As President Donald Trump says Nafta talks are “doing very nicely,” negotiations between ministers from the U.S., Mexico and Canada are ramping up in Washington in a redoubled push for a deal.
Mexican Economy Minister Ildefonso Guajardo and Canadian Foreign Affairs Minister Chrystia Freeland both attended meetings Tuesday at the U.S. Trade Representative’s Office in Washington. High-level meetings are expected to continue Wednesday and probably Thursday, according to an official familiar with talks, speaking on condition of anonymity. The push comes ahead of a U.S. trade mission to China, as Mexican and U.S. elections bear down.
The sides have picked up the pace in recent weeks, though the goal is unclear. The U.S. has mused about a deal “in principle”; Mexico says it’s seeking a comprehensive agreement to update a 24-year-old deal. Meanwhile, Trump’s latest comments are a mixed signal, saying talks are going well but expressing concern about a quick deal.
“Nafta as you know is moving along,” Trump said in a meeting with French President Emmanuel Macron on Tuesday in Washington. “I could make a deal very quickly, but I’m not sure that’s in the best interest of the United States. We’ll see what happens, but we’re doing very well.”
Under optimistic conditions, negotiators have a 75 percent chance of reaching a deal soon, Moises Kalach, the trade head for the Mexican business chamber known as CCE, said in an interview Tuesday with Grupo Formula radio. An agreement on an updated North American Free Trade Agreement could be reached in the next 10 days, he said.
If no deal is reached in the coming days, it could make sense to put negotiations on hold until the end of the year or early 2019, given the presidential election in Mexico in July and the U.S. congressional midterm vote in November, Kalach said.
Negotiating teams have agreed on nine or 10 more topic areas that are ready for ministers’ review and approval, Kalach said.
Even so, wide differences remain on some of the toughest issues, such as tightening up the rules of origin for cars and their components, aimed at boosting American manufacturing but that could upend existing supply chains.
Negotiators have also finished work on the telecommunications chapter, two people familiar with the talks said last week, asking not to be identified discussing private negotiations.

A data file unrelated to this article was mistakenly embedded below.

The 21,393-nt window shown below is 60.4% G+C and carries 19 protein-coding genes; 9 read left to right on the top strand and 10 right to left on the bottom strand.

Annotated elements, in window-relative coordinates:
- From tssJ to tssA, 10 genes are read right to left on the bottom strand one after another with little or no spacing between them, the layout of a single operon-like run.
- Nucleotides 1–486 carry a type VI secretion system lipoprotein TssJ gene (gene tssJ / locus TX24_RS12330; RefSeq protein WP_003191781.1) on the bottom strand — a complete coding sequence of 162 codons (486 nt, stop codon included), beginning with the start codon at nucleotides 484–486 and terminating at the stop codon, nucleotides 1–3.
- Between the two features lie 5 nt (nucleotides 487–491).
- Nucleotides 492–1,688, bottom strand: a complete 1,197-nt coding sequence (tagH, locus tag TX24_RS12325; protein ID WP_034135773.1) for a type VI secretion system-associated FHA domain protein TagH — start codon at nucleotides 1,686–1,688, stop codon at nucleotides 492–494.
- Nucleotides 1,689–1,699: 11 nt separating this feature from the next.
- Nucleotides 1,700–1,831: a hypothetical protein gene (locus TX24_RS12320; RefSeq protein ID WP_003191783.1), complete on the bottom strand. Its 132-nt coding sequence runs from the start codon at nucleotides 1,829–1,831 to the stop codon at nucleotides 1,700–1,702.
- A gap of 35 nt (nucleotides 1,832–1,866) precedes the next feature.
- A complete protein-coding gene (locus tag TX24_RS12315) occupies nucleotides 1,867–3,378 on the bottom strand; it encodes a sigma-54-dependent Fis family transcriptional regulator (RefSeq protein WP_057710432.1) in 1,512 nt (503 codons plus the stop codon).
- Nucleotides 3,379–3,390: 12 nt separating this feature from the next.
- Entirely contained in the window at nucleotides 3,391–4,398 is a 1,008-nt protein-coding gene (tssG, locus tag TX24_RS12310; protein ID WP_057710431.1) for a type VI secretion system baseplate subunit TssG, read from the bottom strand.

Canada’s Freeland said Tuesday’s talks focused on automotive rules of origin—a crucial sticking point, which she sees as the linchpin to a deal—and noted that negotiators have been having constructive talks on the subject for some time, moved ahead in part due to some creative thinking put forward by the U.S. side last month.
Conceding that “there are other issues that still need to be resolved,” she maintained that “we think a win-win-win agreement is possible.”
Trump’s negotiators have been pushing for a deal by early May. That would meet the U.S. timeline for having an agreement approved, at the latest, by the lame-duck session that will follow U.S. congressional elections on Nov. 6, said two people familiar with the negotiations.
Guajardo said this month he sees an 80 percent chance of an agreement by the first week of May. Negotiators are also rushing for a deal as Mexico approaches elections on July 1. Mexican left-wing presidential candidate Andres Manuel Lopez Obrador, who has stoked investor concern with talk of canceling an airport and slowing an oil-industry opening, has consistently led in polls.
This week’s talks are set to cover the most ground since the final official negotiating round in Mexico City in early March, according to a preliminary agenda obtained by Bloomberg. Topics include automotive rules, agriculture, and legal and institutional matters such as dispute settlement mechanisms.
In the spirit of what Guajardo has called a permanent round of negotiation, Freeland told reporters on Tuesday that “we are going to be working hard late into the night based on some of the issues, some of the points that were raised today, and we’ll be back at it tomorrow.”